There are a number of factors to be considered. First, some production regions, of which region 24 may be one, may include clays or other materials that may tend to swell in the presence of water. Aqueous liquids, or aqueous liquid based flows, may tend to be common frac fluids. If the matrix of the production zone swells, the cleating may tend to close up, and the well may tend to produce less oil or gas, or oil and gas, than may have been expected, or desired. Alternatively, the frac fluid, or slurry, may not be chemically inert, and may interact with the cleating surfaces in such as way as to close up the fractures, and to impede flow, rather than to facilitate flow. Second, in some wells, the frac sand, or perhaps drilling mud employed in the boring and completion of the well, may itself tend to block the porous structure adjacent to the well, thereby impeding flow of the desired fluid. Third, depending on the completion process employed, it may be necessary to remove the proppant carrier fluid, and perhaps sand or other solids, perhaps including drilling mud. This may be followed by a swabbing procedure to try to remove leftover mud, for example.

Fourth, the process of introducing a fluid under pressure to “frac” the well, i.e., to open up, or dilate, the adjacent porous structure along its fracture surfaces, may tend to occur in a radiating manner from the well bore, and may sometimes tend only to have modest long term effects in increasing the flow of oil and gas wells. It may be desirable to enhance the formation and enlargement of dendritic crack formations in the adjacent geological structures. That is, the cleating in a formation may tend to run generally in one direction, and the main fractures providing the porosity permitting the fluid to be extracted may tend to run in that one direction. It may be that the rate of hydrocarbon production may improve where fractures are enhanced generally perpendicular to the predominant fracture direction in the region, and the crossing-linking, or branches of a dendritic crack formation, tending to extend away, possibly perpendicularly away, from the primary fissures, may tend to link parallel fractures, and may tend to enhance the flow running through those links, and ultimately to the well bore.

To that end, fluid injection equipment, symbolised by service truck 102, may be employed to introduce fluid under pressure into bore 70, and, by positioning the end of the Coiled tubing bottom hole assembly appropriately, into each one of seams 32, 34, 36 and 38. That is to say, the lower end 112 of coiled tubing 114 can be located between the coiled tubing bottom hole assembly, isolation represented by elements 82 and 84, and those elements of the BHA can be sealed using the coiled tubing unit, such that fluid introduced under pressure may tend to be forced into seam 32 only. In one method, the coiled tubing bottom hole assembly BHA may be set above seam 32, 34, 36 and 38 to permit fluid to be forced into all of the seams at once. However, it may be taken that in one method, first one seam than another may be subjected to the introduction of fluid under pressure. Further, that method may include the step of pressurizing the seams sequentially from the lowest (i.e., farthest from the wellhead) to the highest (i.e., nearest to the wellhead), moving one by one. It may be appreciated that some of the seams may be too thin to yield economic recovery.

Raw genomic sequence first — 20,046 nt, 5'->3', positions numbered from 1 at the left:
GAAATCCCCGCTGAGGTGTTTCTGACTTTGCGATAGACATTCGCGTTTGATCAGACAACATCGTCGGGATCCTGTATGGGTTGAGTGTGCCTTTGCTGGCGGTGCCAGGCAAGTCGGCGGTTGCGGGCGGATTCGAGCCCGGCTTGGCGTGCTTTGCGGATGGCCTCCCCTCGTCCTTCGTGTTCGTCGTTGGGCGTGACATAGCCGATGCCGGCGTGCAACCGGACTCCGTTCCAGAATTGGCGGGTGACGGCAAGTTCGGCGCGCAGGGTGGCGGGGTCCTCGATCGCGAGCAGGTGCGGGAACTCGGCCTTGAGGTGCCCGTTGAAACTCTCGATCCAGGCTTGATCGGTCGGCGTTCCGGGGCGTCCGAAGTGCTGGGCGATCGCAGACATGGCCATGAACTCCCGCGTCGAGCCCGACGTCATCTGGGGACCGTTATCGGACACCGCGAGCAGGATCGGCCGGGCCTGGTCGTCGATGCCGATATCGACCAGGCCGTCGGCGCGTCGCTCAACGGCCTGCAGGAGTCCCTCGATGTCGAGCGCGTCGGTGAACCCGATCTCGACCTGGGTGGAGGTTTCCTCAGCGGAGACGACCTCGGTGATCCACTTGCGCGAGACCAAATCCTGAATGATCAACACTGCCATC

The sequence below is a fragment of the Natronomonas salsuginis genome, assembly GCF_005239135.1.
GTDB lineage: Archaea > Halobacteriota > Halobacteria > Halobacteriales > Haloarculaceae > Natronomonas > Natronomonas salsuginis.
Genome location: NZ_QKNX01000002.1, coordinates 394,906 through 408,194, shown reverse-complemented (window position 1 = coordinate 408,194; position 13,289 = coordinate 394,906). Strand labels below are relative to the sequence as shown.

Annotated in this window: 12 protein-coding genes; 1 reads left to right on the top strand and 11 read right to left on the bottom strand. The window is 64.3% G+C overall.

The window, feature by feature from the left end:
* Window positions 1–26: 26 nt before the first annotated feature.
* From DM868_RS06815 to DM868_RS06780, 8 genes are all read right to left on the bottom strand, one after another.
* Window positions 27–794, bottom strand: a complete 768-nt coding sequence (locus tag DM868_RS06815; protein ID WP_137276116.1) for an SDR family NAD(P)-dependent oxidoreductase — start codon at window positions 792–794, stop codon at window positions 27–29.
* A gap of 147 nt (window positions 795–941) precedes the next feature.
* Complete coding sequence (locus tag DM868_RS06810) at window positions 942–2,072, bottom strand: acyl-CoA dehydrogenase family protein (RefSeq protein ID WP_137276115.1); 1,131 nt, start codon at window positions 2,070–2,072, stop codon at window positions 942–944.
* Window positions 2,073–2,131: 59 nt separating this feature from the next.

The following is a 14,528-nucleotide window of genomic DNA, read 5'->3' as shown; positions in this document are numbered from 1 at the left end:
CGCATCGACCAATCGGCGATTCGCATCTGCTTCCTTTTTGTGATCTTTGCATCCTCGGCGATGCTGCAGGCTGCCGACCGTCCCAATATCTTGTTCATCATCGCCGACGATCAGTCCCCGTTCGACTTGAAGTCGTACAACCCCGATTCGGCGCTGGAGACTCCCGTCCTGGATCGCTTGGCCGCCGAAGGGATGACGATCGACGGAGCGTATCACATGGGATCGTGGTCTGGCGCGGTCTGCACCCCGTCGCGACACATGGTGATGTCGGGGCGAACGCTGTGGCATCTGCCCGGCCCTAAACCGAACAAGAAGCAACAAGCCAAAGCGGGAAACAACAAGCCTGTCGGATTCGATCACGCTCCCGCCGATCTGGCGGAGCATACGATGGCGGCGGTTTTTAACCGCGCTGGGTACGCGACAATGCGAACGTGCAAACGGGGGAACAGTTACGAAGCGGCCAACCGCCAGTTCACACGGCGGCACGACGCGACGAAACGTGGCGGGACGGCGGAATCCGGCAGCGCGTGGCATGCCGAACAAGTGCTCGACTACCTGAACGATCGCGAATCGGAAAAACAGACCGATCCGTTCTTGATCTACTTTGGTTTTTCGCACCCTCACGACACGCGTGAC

A fracture dilation fluid may be introduced under pressure to force the natural cleats in the mineral bearing stratum to dilate, and to spall, (that is, to crack further, to cause portions of the stratum to separate. A gas under high pressure may be the fluid used in the dilation process. A gas may have less tendency than a liquid to cause the material of the stratum to swell. One step may be to select a gas that is relatively inert in terms of chemical (as opposed to mechanical) interaction with the material of the stratum. Such a gas that has little or no tendency to react with the stratum to be dilated may be termed non-participating, or non-reactive. For example, in a carboniferous environment, such as a coal seam, nitrogen gas may be introduced. Although other gases, such as inert, or relatively inert, gases may be used, nitrogen may tend to be readily available and comparatively inexpensive to obtain in large quantities. The gas need not be entirely of one element, but may be a mixture of non-reactive gases. Making allowance for trace elements, the frac fluid chosen may be substantially free of reactive gases or liquids, and may be substantially, or entirely, free of liquids, including being free of aqueous liquids such as water or brine.

In one step, the gas introduced under pressure may be forced into the designated layer at a pressure that is greater than five times as great as the pre-existing static pressure in the well bore at the selected stratum. For example, where the natural pressure in the well bore may be in the range of 100-150 psia, (0.7-1.0 MPa) the pressure of the introduced gas may be more than 5 times as great, and may be as great as 30 to 60 times as great or greater. The surface pressure of the introduced gas may be greater than 2000 psi, or possibly greater than 5000 psia and in one embodiment may be about 5000-8000 psia. Expressed alternatively, the peak pressure may be more than double, and perhaps in the range of 3 to 10 times as great as the overburden pressure at the location of the stratum, or seam, to be dilated. Not only may the frac fluid be introduced at a surface pressure of greater than 2000 psi, or, indeed greater than 3000 psi, but, in addition, the frac gas may be introduced at a high rate, such that the rate of pressure rise in the surrounding stratum or seam of interest may be rapid. This rate of pressure rise may be measured in the well bore as a proxy for the rise in the surrounding formation, or fracture zone. For example, the rate of flow may be as great or greater, than required to achieve a pressure rise of 500 psi bottom hole pressure in the well bore over an elapsed time of 100 second or less, and may be such as to raise the pressure 500 psi in the range of 50 to 75 seconds. The apparatus located in the well bore may include a pressure sensor such as may be used to observe the pressure in the well bore, and a suitable feedback apparatus by which the pressure may be monitored from the surface, and the fluid introduction equipment may be operated to introduce additional gas, as may be.